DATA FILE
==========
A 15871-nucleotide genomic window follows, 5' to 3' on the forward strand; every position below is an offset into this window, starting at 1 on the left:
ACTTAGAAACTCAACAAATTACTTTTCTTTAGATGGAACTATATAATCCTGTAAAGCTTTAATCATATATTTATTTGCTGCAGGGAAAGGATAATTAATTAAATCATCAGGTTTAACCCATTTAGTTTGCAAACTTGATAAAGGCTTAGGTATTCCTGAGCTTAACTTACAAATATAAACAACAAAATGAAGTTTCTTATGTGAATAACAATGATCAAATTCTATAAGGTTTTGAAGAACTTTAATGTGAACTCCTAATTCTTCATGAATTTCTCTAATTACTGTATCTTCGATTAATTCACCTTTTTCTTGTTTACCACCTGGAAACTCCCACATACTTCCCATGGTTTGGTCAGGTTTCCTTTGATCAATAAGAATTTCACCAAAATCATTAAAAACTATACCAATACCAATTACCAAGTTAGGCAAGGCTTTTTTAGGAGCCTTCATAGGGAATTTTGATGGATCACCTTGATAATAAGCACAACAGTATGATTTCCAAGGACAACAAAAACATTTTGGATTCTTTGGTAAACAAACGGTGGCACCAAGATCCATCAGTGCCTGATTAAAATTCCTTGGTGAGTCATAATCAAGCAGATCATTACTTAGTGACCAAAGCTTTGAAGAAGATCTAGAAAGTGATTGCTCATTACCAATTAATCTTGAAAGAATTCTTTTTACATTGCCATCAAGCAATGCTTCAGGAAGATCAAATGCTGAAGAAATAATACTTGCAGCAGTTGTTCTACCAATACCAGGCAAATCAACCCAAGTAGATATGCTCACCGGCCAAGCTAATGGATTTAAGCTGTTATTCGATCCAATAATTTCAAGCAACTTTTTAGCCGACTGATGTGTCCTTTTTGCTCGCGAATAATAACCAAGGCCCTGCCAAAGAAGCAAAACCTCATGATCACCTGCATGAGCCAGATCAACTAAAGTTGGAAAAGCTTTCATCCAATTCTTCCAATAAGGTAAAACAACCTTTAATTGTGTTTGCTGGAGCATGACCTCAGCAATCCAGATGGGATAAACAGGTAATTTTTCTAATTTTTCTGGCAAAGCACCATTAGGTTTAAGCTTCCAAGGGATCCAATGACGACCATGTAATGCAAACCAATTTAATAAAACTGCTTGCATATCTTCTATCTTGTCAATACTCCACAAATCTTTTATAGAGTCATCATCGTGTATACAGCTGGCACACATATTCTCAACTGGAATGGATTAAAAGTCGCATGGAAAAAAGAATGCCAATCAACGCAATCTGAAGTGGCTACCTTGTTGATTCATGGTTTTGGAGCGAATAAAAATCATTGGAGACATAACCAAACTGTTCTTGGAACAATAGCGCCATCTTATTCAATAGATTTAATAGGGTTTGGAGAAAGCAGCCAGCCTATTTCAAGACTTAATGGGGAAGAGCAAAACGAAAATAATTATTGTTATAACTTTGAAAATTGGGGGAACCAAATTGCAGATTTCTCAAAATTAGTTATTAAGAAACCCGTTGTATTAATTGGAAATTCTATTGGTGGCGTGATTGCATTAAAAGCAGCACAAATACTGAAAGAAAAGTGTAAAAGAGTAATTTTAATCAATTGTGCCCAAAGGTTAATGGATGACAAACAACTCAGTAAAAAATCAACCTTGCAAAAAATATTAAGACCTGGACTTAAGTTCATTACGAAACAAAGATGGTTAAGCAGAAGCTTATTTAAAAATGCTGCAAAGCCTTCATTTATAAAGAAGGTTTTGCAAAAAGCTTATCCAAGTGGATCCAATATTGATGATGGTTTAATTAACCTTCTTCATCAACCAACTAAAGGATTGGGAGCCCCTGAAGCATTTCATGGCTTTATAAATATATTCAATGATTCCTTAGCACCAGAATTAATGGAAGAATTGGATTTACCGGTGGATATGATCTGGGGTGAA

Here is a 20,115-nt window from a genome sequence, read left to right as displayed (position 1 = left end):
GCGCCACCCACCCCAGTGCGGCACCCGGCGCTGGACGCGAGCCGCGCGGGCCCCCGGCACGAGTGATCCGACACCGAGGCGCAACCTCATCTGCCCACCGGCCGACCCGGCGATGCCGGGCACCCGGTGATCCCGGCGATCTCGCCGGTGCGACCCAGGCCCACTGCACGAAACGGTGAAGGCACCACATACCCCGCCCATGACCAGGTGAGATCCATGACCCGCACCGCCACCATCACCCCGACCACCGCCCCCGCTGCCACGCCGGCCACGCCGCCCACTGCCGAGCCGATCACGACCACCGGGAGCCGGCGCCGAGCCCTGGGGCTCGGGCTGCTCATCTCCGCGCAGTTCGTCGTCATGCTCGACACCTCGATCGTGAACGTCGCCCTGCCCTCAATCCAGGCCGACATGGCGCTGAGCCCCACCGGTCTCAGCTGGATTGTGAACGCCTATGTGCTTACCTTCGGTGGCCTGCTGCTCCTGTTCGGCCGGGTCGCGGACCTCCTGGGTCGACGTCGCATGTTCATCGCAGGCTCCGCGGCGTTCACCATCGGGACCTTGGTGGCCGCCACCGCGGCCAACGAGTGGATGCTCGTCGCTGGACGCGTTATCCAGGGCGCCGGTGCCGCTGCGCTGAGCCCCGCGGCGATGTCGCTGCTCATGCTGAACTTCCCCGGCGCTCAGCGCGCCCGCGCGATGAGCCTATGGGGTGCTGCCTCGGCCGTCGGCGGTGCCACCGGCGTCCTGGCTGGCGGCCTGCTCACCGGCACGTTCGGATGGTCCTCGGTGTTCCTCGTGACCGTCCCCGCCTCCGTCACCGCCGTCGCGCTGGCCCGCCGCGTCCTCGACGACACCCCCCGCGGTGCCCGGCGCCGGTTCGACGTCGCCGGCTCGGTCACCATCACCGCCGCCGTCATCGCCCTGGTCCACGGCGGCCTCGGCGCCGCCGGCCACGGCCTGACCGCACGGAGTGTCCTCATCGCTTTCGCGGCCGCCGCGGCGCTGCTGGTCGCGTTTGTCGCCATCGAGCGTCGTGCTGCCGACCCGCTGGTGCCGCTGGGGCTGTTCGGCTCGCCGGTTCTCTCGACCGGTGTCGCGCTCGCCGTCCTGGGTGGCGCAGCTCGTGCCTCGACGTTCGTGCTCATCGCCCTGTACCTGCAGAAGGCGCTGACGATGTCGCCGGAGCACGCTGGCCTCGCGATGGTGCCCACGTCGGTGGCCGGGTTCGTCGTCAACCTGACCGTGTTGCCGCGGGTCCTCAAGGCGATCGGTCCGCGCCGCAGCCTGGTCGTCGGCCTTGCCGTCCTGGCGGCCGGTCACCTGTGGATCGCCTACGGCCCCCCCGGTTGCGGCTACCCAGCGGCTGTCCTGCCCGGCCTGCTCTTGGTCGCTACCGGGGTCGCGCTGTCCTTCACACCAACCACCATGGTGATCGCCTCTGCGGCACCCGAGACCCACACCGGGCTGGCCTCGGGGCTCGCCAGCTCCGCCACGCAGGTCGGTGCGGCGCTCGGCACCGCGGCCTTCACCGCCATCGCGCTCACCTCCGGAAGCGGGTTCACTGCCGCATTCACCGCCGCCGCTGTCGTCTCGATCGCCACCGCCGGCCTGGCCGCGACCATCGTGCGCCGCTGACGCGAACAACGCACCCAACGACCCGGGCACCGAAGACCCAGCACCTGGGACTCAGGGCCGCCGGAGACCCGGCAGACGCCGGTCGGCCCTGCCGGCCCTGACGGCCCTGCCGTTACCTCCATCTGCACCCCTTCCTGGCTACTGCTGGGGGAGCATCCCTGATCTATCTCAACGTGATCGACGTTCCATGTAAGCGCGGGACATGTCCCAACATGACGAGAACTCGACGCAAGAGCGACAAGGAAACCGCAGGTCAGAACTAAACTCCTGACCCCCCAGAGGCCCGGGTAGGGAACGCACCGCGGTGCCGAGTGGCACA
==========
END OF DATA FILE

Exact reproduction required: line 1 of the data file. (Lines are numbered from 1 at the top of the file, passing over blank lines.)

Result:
A 15871-nucleotide genomic window follows, 5' to 3' on the forward strand; every position below is an offset into this window, starting at 1 on the left: